Brent Seabrook’s status uncertain
By Adam L. Jahns email@example.com November 14, 2011 10:46PM
Brent Seabrook appeared to injure his leg Sunday. | Getty Images
Updated: December 16, 2011 8:22AM
The play was exactly what has made the Blackhawks successful lately.
Defenseman Brent Seabrook carried the puck deep into the Edmonton Oilers’ zone, and it looked like another scoring chance courtesy of the Hawks’ blue line.
But Seabrook fell and went legs-first into the boards. It didn’t sound or look good at all, and the Hawks are already without center Dave Bolland, who is recovering from a foot injury.
“Obviously, there’s a void with all the quality ice time [Seabrook plays] in all situations,” coach Joel Quenneville said. “He absorbs those types of minutes. You appreciate what he provides you.”
Seabrook, one of the Hawks’ toughest players, skated gingerly back to the bench without putting much weight on his left leg and didn’t return. He was re-evaluated Monday, but the Hawks didn’t meet the media.
There is some good news, though. Seabrook left the United Center on Sunday without the aid of crutches and without a noticeable limp. He also traveled with the team Monday to Vancouver, where it begins the annual circus trip against the rival Canucks on Wednesday.
Losing Duncan Keith for three games with a finger injury hurt the Hawks, and losing Seabrook will, too. But the entire defense is playing better. In the last three games, a blue line consisting of Keith, Seabrook, Nick Leddy, Steve Montador, Niklas Hjalmarsson and John Scott has combined for 16 points and a plus-15 rating.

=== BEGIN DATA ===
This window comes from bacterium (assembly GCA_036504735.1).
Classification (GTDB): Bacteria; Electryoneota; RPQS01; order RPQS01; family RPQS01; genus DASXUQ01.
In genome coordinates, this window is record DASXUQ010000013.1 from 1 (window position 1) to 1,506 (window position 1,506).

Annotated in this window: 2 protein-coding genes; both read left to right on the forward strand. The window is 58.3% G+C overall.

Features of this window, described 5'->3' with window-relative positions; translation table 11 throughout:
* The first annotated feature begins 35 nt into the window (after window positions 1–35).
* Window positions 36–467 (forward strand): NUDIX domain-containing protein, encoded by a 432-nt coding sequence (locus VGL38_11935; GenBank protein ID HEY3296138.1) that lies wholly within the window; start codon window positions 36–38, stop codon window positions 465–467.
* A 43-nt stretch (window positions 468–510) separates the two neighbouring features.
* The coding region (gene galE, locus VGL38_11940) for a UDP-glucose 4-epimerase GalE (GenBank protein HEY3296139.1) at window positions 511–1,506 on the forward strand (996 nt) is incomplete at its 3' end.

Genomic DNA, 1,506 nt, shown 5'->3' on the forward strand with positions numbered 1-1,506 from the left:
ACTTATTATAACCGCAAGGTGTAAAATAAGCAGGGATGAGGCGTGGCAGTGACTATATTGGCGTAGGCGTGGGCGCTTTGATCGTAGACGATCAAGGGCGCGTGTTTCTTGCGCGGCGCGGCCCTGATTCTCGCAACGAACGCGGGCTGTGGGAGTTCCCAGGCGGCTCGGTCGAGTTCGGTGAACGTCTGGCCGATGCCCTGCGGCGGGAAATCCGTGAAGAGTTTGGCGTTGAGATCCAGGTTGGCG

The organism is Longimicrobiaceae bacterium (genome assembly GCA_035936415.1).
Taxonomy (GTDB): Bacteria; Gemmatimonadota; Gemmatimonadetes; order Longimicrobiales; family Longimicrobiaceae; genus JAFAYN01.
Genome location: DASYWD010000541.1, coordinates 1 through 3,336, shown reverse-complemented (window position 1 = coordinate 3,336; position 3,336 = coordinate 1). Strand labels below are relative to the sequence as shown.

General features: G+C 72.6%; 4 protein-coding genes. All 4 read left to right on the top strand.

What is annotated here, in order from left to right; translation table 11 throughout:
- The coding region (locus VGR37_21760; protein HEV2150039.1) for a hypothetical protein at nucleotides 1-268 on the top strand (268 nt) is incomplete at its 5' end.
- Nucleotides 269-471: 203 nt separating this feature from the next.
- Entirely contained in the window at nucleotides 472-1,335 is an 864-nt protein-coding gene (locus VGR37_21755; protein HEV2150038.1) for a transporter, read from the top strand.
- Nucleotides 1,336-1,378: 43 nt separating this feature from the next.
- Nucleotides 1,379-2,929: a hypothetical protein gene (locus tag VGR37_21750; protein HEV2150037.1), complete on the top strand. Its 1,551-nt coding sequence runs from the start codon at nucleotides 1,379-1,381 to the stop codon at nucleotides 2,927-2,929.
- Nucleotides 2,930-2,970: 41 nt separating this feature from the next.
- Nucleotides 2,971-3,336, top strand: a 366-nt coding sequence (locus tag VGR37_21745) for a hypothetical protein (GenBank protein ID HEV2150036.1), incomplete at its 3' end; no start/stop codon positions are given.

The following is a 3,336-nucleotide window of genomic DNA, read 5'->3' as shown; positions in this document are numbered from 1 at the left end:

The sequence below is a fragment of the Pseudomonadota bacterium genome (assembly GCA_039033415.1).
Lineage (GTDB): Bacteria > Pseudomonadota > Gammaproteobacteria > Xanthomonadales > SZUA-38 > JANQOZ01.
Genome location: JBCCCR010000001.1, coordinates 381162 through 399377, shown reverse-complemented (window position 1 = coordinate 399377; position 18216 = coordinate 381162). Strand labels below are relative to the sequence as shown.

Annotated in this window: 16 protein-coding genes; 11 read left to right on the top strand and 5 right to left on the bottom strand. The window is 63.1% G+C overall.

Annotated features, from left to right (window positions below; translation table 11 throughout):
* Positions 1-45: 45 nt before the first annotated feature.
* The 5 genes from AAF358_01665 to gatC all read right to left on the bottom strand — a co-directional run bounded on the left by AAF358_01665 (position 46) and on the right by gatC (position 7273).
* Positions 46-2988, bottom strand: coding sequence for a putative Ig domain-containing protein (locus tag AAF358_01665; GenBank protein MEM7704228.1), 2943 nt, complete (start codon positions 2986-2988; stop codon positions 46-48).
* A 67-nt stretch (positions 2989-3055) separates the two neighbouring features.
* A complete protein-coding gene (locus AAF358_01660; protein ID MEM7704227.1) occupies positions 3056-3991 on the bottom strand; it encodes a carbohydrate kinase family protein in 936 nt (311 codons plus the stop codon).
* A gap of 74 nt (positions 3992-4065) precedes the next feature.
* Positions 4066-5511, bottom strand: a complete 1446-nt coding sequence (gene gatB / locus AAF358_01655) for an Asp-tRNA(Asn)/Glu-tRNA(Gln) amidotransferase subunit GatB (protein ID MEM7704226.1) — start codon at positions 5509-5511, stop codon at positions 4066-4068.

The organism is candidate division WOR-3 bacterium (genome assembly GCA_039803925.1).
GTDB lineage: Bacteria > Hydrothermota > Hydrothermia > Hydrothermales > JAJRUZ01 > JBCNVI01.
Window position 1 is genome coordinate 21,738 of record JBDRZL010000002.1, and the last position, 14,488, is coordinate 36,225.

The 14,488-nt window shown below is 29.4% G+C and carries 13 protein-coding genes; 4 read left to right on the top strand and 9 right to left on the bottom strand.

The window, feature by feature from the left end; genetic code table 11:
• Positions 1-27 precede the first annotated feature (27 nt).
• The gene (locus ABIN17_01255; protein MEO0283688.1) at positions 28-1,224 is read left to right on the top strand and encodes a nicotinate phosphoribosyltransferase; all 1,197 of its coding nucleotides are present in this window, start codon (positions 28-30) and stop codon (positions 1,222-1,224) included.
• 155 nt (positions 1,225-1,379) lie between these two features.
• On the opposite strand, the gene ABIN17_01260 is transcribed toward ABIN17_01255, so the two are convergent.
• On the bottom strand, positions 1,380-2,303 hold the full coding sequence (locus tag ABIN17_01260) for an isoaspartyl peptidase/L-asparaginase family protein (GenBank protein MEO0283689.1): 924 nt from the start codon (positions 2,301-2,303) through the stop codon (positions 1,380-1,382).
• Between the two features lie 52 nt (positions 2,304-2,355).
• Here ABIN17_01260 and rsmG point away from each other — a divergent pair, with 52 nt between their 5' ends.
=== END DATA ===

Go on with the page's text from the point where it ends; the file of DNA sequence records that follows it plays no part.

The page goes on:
Keith and Leddy carried the load against the Oilers with Seabrook out. Leddy, 20, played a career-high 27:20 and had one of his best games. Keith, who is plus-6 in the last three games, took Seabrook’s spot on the top power-play unit. Montador also has proved to be an offensive threat.
“You just want to shorten up your shifts as a defense corps,” Montator said of playing without Seabrook. “It’s talking a little bit more and keeping the puck simple. You don’t have to be the first man leading the rush. You just want to get it out, follow it up and be supportive and do what you can.”
The Hawks will turn to either Sean O’Donnell or Sami Lepisto if Seabrook can’t play. Seabrook had just started hitting his stride with a goal, two assists and a plus-4 rating in the last three games.
“All of a sudden, everybody is coming in with more responsibility in all greater situations,” Quenneville said. “I thought we did a good job without him for half the game [Sunday]. At the same time, it presents a challenge.”